Tumor targeting in vivo and metabolic fate of 5-[iodine-125]iodo-2'-deoxyuridine following intratumoral injection in patients with colorectal cancer
Journal of Nuclear Medicine
Previous studies have demonstrated the tumor-targeting potential of radioiodinated 5-iodo-2'-deoxyuridine (IUdR) in experimental animal models following direct intratumoral or intracavitary administration. The aim of this study was to measure the tumor uptake and metabolic fate of 5-[125I]iodo-2'-deoxyuridine ([125I]UdR) in humans after a single intratumoral injection. Ten patients with colorectal cancer were injected intratumorally with [125I]UdR) (0.24-3.9 MBq) during endoscopy 24 hr before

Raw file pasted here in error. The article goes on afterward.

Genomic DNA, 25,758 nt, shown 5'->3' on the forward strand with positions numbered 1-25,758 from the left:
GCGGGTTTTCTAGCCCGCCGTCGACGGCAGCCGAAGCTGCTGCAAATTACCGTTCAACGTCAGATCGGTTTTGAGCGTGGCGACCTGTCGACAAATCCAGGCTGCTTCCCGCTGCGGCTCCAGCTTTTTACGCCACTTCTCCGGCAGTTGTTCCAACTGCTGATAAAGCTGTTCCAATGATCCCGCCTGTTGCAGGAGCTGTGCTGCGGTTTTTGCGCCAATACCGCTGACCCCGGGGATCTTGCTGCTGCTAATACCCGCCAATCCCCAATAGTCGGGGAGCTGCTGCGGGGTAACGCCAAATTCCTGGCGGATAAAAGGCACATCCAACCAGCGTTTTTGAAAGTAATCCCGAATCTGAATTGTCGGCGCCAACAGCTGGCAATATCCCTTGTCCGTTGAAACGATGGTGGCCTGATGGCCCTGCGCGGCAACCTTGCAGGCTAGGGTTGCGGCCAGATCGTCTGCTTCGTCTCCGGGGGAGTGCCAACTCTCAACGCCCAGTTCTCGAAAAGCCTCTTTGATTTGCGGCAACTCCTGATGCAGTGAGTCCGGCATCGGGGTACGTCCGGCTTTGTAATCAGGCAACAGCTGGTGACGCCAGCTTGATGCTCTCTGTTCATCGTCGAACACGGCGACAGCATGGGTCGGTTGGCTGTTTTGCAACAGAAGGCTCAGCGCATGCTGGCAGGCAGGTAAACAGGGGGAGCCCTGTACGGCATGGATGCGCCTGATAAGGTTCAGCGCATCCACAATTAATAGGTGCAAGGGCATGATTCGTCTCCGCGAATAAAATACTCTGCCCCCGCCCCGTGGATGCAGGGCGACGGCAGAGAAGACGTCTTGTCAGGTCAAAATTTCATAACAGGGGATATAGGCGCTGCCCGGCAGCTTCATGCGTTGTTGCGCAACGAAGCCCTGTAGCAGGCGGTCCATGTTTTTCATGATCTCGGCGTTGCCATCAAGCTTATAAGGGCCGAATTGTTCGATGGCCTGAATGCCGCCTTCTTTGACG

... copy 24 hr before ablative surgery. Blood and urine samples were collected up to 72 hr after [125I]UdR injection. Following resection, the radioactivity in the tumor and the surrounding tissues was measured in a gamma counter, and microautoradiography was performed on semi-thin tissue sections to assess localization of the radiopharmaceutical at the cellular level. An average of 0.234% of the injected dose was present per gram of tumor (range 0.009-0.918, median value 0.147), and tumor-to-nontumor radioactivity incorporation ratios were high for colonic mucosa when the nontumor tissue was taken at 1 cm (mean 629, range 27-2391) and 15 cm (mean 2387, range 122-12674) from the injection site. Microautoradiography confirmed these high tumor-to-nontumor ratios and demonstrated localization of [125I]UdR in the tumor cell nuclei. These results suggest that radioiodinated IUdR might have potential as a tumor-targeting agent in humans, provided homogeneous intratumoral distribution of the radiopharmaceutical by a suitable route of loco-regional administration can be achieved.